Thursday, July 28, 2016

Q&A: Proposal and literature review

I've been slacking a bit in replying your questions that you sent me - sorry folks! Between running the defenses series and the "how I work" series and regular work, things have been a bit hectic.

But here I am to reply another question from a reader:

Hello,

I enjoyed reading your articles.
Would you kindly suggest any useful books on how to write a good proposal?
Also, would you be able to advise anything on literature review? Which sites are best and what technique are you using?

Thank you in advance.


Let's break this question down into different parts.

1. Information on how to write a good proposal

My PhD program did not require a proposal. Essentially, in the Netherlands, you get four years to do research and produce a thesis. No coursework, no comprehensive exams, no proposal, nothing at all.

I've replied a question on how to make your presentation for a proposal in the past. An excellent overview of the elements you should discuss in your proposal is this source from Columbia.

But let's break it down into the components you need into your proposal:
- literature review: more about that in a minute, but you should show in your proposal that you have gained an understanding of your field, so that you can pinpoint the lack of knowledge on the topic you want to work on.
- problem description: what problem are going to study? Why is it important? What do we know so far (form your literature review), and where is your work going to take us?
- research question: This topic is actually the core of your proposal, and will be the core of your research. Always know very well what your research question is, so that you can return to the question regularly and check if you still are carrying out research related to your question, or if you got off on tangents.
- methods: How are you going to tackle the problem? Experiments? Computer modeling? Theoretical derivations? Again, show that you know the existing literature, and how you get hints from there on what would be the way to go.
- backup plan: if your methods give bad results, what are you going to change? Do you have a plan B?
- planning: How are you going to make sure you graduate on time? Do you have a planning? Do you have sufficient buffer in your planning in case something goes wrong?

2. Literature review

Love it or hate it, the literature review is an essential element of scholarship. I really like and recommend you to take the Literature Review Bootcamp - I've gone through the material and I think it covers everything you need to know about the literature review from A to Z.

On this blog, you can also find some posts of myself about the literature review. There is a guest post with three super important tips for your literature review, my method on how to grind through a large amount of literature , and a question from a reader about the literature review that I answered. If you're interested in my method of archiving, you can find a post here. Nowadays, I do mostly use Endnote, and I still have a lot of the paper copies of my PhD days in a box in my mom's house on the other side of the Atlantic.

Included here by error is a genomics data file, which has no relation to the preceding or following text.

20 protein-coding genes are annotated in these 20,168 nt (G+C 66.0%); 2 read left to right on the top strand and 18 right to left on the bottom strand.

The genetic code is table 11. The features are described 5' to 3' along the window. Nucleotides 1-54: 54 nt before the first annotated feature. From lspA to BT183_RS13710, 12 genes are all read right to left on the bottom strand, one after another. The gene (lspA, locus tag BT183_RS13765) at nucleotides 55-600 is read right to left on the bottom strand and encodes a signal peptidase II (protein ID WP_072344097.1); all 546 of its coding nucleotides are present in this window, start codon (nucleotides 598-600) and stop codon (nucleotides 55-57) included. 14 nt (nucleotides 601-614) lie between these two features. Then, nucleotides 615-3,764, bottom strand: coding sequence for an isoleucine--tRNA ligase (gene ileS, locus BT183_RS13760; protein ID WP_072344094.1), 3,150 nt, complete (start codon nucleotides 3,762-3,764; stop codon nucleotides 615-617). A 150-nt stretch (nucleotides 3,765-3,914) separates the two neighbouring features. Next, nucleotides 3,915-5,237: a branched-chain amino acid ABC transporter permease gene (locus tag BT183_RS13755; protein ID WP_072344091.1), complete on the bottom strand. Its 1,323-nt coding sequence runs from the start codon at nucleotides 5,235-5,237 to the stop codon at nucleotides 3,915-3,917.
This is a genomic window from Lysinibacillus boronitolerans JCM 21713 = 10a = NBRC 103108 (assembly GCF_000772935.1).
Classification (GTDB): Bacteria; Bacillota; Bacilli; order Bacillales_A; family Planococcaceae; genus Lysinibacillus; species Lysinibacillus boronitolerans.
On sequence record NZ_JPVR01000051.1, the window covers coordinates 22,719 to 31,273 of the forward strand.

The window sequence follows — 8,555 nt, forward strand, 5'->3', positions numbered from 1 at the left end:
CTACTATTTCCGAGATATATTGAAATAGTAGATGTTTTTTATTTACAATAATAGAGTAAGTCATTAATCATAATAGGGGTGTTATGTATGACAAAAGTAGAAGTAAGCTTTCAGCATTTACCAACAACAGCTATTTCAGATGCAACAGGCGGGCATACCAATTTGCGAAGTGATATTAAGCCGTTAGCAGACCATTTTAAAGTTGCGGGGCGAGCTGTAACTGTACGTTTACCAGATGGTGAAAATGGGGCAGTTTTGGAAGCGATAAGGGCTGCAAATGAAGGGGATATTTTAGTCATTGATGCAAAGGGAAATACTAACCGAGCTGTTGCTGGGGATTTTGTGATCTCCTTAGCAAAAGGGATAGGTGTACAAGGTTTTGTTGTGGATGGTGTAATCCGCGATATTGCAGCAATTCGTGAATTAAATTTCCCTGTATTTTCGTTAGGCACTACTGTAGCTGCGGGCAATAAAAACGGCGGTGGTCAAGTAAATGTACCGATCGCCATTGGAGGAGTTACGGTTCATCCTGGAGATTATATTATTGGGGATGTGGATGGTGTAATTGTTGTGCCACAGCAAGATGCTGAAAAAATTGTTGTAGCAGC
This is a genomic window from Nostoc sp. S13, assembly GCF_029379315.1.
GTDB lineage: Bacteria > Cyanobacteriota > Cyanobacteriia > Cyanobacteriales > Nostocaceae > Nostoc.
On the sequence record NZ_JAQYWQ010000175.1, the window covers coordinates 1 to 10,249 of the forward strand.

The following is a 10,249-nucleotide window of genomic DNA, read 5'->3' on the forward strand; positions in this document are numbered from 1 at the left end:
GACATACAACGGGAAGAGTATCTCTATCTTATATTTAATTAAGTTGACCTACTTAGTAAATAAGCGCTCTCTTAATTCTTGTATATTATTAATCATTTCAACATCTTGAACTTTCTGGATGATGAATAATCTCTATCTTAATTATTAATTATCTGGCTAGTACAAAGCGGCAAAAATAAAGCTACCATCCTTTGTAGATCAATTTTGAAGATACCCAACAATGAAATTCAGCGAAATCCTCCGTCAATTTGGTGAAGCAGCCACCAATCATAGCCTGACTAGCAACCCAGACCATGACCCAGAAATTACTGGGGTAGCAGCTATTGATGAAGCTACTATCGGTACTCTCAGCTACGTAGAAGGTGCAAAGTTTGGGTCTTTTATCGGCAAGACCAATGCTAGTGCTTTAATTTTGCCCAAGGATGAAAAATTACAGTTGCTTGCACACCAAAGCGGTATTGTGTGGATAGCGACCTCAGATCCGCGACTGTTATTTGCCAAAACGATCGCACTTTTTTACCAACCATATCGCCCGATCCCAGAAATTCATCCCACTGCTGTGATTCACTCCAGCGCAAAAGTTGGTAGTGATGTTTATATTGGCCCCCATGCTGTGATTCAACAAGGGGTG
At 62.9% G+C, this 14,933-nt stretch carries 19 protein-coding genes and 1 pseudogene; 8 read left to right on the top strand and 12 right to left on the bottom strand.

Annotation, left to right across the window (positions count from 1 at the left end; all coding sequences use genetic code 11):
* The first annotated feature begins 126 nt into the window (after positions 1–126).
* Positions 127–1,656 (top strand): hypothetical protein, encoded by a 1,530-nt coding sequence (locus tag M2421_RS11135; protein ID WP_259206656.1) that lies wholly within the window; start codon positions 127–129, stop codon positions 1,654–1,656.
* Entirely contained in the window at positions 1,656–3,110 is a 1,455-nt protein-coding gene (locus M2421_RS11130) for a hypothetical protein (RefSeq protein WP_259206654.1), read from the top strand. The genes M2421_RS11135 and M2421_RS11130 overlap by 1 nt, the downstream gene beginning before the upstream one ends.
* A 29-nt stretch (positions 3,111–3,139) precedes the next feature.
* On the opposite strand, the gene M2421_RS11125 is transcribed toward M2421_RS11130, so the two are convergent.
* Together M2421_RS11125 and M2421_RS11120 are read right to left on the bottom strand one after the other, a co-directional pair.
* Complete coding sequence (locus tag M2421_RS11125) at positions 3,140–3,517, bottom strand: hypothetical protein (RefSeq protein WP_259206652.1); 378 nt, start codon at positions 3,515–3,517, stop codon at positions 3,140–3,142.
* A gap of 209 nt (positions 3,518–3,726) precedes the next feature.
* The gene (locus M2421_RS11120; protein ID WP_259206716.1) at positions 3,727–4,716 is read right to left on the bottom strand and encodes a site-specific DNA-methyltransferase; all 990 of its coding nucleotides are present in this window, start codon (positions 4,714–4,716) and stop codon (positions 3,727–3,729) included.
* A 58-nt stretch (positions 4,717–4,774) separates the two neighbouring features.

My main advice for the literature review is: follow your instinct and read a lot. You'll find that point when you know the field, when you read a paper, and suddenly you are nodding in agreement, because you've seen similar things a number of times before. Or you might be shaking your head in disapproval, thinking that the authors missed out some information from a paper you read before. When you reach this level of interaction with the literature, you have internalized the information. At that point, you don't need to do a major reading effort anymore.

I'm framing this as "not having to do a major reading effort", as in: not having to sit down for days on end with endless files on your digital reader or piles of papers in front of you. You do still need to follow up with the literature. Here you can find a post I wrote about keeping up with the output. You can also start to read at different levels. Through ResearchGate and Academia.edu you might want to follow people who publish in your field, so you get notifications about their new publications.

A helpful trick to learn as well is speed reading. For us non-native English speakers that requires a certain level of the language before you can dive into speed-reading. It took me quite some years to get to that point - so don't panic if it doesn't come to you naturally.

I hope this gives you some ideas for your proposal.

2 comments:

  1. Thank you for posting these tips Eva! I am in the process of writing a proposal and it takes a lot of time and effort! To be organized and work a little bit on it every day. I enjoy your blog a lot! Andrea

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